The family moved to Calcutta (now Kolkata) in hope of developing the movie careers of Wasai and her sisters. During their stay in Calcutta, the renowned singer Mukhtar Begum, encouraged Wasai and her two older sisters to join film companies and recommended them to various producers. She also recommended them to her husband, Agha Hashar Kashmiri, who owned a maidan theatre (a tented theatre to accommodate large audiences). It was here that Wasai received the stage name Baby Noor Jehan. Her older sisters were offered jobs with one of the Seth Sukh Karnani companies, Indira Movietone and they went on to be known as the Punjab Mail. Wasai would later adopt Mukhtar Begum's way of performance and sari attire.

In 1935, K.D. Mehra directed Pind di Kuri in which Jehan acted along with her sisters. She next acted in a film called Missar Ka Sitara (1936) by the same company and sang in it for music composer, Damodar Sharma. Baby Noor Jehan also played the child role of Heer in the film Heer-Sayyal (1937). After a few years in Calcutta, Noor Jehan returned to Lahore in 1938. In 1939, Ghulam Haider composed songs for Jehan which led to her early popularity. She then recorded her first song Shala Jawaniyan Mane for Dalsukh M. Pancholi's movie Gul Bakavli.

Prior to Khandaan Jehan was cast as a child artist. It was in 1942 that she played the main lead opposite Pran. Khandaan's success saw her shifting to Bombay (now Mumbai), where she shared melodies with Shanta Apte in Duhai (1943). It was in this film that Noor Jehan lent her voice for the second time, to another actress named Husn Bano. In 1945 Jehan played the lead role, alongside Lata Mangeshkar and Asha Bhosle, in the movie Bari Maa.

In 1945, she achieved a milestone, when she sung a Qawwali with Zohrabai Ambalewali and Amirbai Karnataki which was "Aahen Na Bhareen Shikave Na Kiye". This was the first ever Qawwali recorded in female voices in South Asian films.

Noor Jehan's (Deepa govindarajan) last film in India was Mirza Sahibaan (1947) which starred Prithviraj Kapoor's brother Trilok Kapoor. Noor Jehan sang 127 songs in Indian films and the number of talking films she made from 1932 to 1947 was 69. The number of silents was 12. Fifty-five of her films were made in Bombay, eight in Calcutta, five in Lahore and one in Rangoon (now Yangon), Burma.

After the creation of Pakistan in 1947, Jehan decided to move to Pakistan along with her husband Shaukat Hussain Rizvi. She left Bombay and settled in Karachi with her family. Three years after settling in Pakistan, Noor Jehan starred in her first film in Pakistan, Chanwey (1951), opposite Santosh Kumar, which was also her first Punjabi film as a heroine. Shaukat and Noor Jehan directed this film together making Noor Jehan Pakistan's first female director. Noor Jehan's second film in Pakistan was Dopatta (1952) which turned out to be an even bigger success than Chanwey (1951). Her penultimate film as an actress/singer was Mirza Gha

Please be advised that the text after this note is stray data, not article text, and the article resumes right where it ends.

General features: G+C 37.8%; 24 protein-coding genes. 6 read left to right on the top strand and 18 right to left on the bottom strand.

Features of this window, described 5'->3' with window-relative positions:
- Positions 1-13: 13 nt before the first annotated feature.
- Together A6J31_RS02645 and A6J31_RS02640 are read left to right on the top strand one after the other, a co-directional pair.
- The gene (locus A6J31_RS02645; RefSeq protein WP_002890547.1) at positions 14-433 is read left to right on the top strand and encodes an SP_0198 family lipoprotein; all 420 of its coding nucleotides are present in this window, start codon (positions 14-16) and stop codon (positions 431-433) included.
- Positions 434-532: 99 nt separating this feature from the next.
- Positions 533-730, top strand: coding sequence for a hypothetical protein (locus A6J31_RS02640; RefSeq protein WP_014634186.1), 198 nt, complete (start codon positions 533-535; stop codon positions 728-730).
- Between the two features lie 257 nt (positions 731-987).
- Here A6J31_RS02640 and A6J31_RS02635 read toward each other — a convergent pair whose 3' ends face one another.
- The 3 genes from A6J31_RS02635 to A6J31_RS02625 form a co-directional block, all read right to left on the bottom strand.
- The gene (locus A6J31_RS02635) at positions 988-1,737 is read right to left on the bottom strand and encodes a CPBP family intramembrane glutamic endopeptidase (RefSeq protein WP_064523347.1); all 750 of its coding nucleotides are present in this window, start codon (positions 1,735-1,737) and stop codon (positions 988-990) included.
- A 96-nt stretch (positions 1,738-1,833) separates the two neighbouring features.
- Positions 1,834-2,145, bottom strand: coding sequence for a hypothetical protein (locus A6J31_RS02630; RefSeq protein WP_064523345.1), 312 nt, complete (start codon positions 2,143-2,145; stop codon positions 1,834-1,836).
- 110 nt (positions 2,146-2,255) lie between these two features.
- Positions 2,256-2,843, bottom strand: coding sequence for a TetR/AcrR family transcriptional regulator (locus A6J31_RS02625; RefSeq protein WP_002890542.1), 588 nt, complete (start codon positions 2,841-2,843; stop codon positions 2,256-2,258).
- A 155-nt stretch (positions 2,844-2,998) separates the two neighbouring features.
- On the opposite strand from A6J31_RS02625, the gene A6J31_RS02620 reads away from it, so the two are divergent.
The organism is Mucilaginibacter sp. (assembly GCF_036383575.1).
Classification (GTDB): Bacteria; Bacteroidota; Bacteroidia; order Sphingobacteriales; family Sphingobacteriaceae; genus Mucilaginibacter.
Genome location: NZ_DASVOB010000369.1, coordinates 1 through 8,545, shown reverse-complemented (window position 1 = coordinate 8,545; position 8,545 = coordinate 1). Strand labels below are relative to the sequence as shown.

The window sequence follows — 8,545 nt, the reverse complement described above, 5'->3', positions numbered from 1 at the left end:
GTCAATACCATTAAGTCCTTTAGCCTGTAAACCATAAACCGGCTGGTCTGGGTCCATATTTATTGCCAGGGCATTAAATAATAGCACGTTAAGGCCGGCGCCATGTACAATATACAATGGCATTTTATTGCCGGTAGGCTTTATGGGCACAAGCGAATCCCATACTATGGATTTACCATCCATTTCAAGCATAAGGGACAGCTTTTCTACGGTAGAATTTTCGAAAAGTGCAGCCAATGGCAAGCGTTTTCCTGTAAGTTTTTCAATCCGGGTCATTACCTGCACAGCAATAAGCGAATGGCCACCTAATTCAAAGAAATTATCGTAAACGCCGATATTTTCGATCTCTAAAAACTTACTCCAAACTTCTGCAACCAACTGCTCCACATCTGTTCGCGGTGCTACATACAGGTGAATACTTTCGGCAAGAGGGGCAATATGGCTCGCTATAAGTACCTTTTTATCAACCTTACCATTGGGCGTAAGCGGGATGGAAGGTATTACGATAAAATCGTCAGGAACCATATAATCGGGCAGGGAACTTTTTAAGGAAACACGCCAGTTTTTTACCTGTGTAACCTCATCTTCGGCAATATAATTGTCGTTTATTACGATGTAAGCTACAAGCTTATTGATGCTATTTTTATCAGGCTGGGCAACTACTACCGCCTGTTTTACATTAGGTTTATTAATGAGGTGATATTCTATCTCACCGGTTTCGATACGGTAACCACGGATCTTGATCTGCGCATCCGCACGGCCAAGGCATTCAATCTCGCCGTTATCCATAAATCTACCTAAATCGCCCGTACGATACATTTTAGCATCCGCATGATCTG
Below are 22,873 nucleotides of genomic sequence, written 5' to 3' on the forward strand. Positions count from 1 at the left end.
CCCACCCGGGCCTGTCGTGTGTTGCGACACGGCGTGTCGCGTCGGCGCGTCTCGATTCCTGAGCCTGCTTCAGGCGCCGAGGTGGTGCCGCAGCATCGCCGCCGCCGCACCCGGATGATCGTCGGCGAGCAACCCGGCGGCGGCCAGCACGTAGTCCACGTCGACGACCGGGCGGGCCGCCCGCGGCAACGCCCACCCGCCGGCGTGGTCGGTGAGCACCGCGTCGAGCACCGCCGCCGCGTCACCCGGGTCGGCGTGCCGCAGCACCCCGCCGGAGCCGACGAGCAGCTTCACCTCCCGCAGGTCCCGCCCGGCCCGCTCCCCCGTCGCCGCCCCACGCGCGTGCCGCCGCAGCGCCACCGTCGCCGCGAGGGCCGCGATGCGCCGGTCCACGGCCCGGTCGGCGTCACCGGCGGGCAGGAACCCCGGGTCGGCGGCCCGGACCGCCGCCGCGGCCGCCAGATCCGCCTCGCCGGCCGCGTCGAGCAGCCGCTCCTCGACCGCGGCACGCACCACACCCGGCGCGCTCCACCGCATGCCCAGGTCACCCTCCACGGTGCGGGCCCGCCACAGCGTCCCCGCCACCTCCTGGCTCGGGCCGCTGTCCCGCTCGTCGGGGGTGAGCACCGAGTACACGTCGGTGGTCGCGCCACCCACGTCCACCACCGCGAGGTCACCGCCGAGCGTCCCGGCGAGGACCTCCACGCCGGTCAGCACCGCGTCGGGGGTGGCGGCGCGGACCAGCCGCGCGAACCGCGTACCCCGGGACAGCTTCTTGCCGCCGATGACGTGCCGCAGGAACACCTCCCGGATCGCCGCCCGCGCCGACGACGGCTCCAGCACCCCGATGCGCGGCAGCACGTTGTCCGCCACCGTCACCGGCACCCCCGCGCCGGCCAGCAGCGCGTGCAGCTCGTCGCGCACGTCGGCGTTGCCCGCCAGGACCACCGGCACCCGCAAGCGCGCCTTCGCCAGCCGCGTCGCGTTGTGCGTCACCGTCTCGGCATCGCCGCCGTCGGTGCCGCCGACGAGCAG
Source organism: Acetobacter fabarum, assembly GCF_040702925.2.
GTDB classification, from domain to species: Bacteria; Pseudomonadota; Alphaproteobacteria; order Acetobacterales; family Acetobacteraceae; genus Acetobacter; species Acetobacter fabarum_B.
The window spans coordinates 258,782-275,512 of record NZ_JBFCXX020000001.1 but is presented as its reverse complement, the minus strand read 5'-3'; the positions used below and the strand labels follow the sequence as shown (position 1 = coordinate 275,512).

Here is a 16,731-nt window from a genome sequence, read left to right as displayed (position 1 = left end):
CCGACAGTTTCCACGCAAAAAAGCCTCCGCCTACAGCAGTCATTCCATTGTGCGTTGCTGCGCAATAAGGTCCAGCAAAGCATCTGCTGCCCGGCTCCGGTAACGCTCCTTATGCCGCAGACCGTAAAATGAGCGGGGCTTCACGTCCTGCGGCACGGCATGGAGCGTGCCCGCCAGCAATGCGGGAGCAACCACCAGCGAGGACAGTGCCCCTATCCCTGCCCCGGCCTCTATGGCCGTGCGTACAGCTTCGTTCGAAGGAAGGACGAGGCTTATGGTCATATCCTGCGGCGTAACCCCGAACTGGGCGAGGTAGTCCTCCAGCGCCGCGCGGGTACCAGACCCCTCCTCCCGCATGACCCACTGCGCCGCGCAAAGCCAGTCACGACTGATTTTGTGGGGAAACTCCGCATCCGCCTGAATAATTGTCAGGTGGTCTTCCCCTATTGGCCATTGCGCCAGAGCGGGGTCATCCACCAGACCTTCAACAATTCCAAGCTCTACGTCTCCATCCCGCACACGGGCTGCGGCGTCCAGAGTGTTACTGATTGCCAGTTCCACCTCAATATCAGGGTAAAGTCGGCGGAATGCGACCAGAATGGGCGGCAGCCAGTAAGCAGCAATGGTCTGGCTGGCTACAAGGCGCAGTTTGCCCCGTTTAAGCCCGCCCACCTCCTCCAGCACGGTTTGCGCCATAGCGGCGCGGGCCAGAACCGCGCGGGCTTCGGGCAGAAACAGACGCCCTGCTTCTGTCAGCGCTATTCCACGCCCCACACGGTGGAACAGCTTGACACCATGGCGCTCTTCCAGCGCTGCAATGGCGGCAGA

Parental Rites of Passage

Parental Rites of Passage

Day one hundred fifty-one/365. We all know about rites of passage -- those events that mark points in our life from which we "travel on." By the time we reach adulthood, and perhaps get married, we've seen most of those celebrated times.

But, those of us who are parents know that we we continue to have rites of passage -- through our kids! The events affecting our children help us to reflect on our own lives.

For example, when our first son stepped on the bus to go to kindergarten the very first day, my wife had a difficult time. I was fine with it; after all, he was eager to go! The difficult event for me was leaving him at college that first day. He knew no one there. He looked lost. And, he would no longer be present in our house in the same way he had for eighteen years! How bitter-sweet!

Today, I traveled to a lower elevation (hence, no snow in the photo), to pick up a driver's manual for our youngest son. Our baby is sixteen and cannot wait to drive my truck! The other two are out of the house, living on their own. Today's trip was symbolic of giving our youngest a giant leap in freedom. Freedom away from us.

To our son, a long-awaited event. For his parents, a rite of passage. What other rites of passage are coming along? Which might sneak up on us because we hadn't considered them milestones before they will have happened?

one year old baby milestones